In early 2013, the MMA began discussions on the public health crisis of opioid abuse, misuse and diversion with a focus on what the Association might do to assist physicians to become more knowledgeable of the changing best medical practices when treating patients with chronic pain, and encourage cooperation with local law enforcement officials on concerns of possible diversion.
Later that year, the MMA determined the topic demanded the creation of a work group that would bring together physicians with expertise in this area, physicians engaged in practice changes to address the issue and other stakeholders. The MMA Committee on Prescription Drug Abuse was officially launched in January 2014 with nearly 20 physician members and has since met on a regular basis to share their expertise, which laid the groundwork for a framework as described below.
Statistics caught the attention of physicians and those physicians working to address this issue specifically set an overarching goal to decrease the number of overdose deaths in Montana. Statistics from the Centers for Disease Control & Prevention (CDC) note that enough prescription painkillers were prescribed in 2010 to medicate every American adult around-the-clock for one month. Approximately, three out of every four pharmaceutical overdose deaths in 2010 were due to opioid analgesics like oxycodone, hydrocodone and methadone. Medicaid patients are prescribed painkillers at twice the rate of non-Medicaid patients and are at six times the risk of prescription painkiller overdose. And unintentional overdose deaths related to prescription opioids have quadrupled since 1999—and now outnumber those from heroin and cocaine combined. It has been further noted that within the world of workers’ compensation, there is significant proof that long-term opioid use leads to longer claim duration, longer-term disability, higher costs and higher medical expenses.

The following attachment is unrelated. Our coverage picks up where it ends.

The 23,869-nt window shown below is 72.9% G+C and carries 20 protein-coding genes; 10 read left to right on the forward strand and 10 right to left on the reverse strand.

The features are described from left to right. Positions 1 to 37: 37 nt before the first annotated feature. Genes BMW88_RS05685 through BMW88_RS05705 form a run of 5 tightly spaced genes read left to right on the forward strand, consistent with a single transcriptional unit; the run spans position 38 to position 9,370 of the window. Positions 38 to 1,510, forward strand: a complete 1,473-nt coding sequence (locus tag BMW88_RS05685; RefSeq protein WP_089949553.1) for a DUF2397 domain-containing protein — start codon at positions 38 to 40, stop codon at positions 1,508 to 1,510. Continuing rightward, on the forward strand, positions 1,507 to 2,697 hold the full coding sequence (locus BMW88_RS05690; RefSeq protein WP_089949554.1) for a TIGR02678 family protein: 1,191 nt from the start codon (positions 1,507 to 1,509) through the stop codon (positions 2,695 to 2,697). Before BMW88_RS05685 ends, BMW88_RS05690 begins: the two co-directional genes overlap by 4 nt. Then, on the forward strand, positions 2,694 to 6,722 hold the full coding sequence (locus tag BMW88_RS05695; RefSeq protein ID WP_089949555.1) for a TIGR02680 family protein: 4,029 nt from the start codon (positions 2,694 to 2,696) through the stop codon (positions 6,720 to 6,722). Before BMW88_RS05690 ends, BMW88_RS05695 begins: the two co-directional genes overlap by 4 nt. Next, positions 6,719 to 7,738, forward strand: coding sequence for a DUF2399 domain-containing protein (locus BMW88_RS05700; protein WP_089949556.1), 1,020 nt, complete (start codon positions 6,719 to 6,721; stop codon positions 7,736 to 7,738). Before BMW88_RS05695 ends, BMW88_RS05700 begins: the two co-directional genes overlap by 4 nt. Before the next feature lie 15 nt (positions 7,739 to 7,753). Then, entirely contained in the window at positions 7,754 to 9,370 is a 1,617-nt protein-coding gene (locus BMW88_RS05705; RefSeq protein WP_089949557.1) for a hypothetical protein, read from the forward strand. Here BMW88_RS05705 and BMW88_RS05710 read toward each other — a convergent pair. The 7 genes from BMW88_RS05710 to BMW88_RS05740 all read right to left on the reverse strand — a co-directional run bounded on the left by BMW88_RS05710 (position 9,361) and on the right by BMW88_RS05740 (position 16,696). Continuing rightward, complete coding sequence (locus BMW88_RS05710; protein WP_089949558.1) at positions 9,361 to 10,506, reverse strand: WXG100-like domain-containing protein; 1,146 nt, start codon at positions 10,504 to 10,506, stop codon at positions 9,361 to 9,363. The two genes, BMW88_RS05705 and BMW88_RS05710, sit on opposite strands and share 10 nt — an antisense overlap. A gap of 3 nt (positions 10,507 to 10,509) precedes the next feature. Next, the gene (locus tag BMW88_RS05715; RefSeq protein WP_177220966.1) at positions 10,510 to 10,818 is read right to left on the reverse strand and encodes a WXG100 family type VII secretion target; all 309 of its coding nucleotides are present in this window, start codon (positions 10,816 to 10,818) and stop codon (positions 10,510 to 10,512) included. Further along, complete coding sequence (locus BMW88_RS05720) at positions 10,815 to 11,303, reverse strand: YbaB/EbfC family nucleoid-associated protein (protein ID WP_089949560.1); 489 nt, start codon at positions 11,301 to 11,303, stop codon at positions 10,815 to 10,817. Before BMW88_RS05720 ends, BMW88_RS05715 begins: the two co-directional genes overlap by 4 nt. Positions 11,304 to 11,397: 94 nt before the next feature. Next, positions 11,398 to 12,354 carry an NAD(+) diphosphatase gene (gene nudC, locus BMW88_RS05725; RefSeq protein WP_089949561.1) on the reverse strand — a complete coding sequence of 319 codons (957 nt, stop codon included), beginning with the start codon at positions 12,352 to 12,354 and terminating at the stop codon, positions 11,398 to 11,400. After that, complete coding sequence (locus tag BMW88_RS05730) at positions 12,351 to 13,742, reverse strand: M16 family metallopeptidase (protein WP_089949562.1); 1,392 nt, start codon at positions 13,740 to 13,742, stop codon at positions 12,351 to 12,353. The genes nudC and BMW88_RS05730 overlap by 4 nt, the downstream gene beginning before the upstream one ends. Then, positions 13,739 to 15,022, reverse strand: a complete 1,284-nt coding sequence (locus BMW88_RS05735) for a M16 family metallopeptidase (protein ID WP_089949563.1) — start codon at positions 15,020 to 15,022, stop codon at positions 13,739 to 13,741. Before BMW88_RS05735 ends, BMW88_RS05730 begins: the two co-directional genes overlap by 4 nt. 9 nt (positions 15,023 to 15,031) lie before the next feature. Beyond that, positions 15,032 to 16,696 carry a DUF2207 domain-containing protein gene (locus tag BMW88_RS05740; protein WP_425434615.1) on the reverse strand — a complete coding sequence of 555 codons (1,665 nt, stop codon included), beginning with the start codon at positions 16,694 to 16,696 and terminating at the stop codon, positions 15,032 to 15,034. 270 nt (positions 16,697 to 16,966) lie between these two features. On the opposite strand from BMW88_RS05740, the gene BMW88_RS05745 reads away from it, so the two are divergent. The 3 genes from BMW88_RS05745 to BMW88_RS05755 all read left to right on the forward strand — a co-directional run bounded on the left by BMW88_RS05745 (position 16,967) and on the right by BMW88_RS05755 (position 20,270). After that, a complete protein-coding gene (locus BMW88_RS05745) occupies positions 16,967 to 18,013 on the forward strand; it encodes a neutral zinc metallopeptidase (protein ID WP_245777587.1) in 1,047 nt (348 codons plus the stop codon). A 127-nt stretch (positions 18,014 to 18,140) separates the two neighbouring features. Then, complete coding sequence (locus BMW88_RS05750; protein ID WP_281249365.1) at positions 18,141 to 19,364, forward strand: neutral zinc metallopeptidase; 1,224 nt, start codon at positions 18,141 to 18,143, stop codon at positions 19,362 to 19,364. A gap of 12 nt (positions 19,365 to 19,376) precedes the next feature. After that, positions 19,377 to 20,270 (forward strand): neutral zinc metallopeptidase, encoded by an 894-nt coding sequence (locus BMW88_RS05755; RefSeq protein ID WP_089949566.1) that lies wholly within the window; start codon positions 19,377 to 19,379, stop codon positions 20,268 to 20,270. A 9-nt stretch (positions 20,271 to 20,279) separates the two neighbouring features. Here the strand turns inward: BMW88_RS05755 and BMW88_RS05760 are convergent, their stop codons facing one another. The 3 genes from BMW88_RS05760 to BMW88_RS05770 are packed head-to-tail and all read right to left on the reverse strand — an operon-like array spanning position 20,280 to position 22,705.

Clearly, this issue is deserving of a statewide, multi-stakeholder approach as it reaches beyond the physician office doorway. The consequences impact our families and friends, the communities we live in, and our workplaces. The issue needs to be tackled from both a supply-side and demand-side, and strategies must grow from a framework that is directed at health care providers, patients, law enforcement and the general public. The MMA has expanded its work group to include other stakeholders and offers the below framework to describe how best to engage physicians and to offer action steps to start addressing the issue.
To read the entire MMA White Paper on the subject, please click here.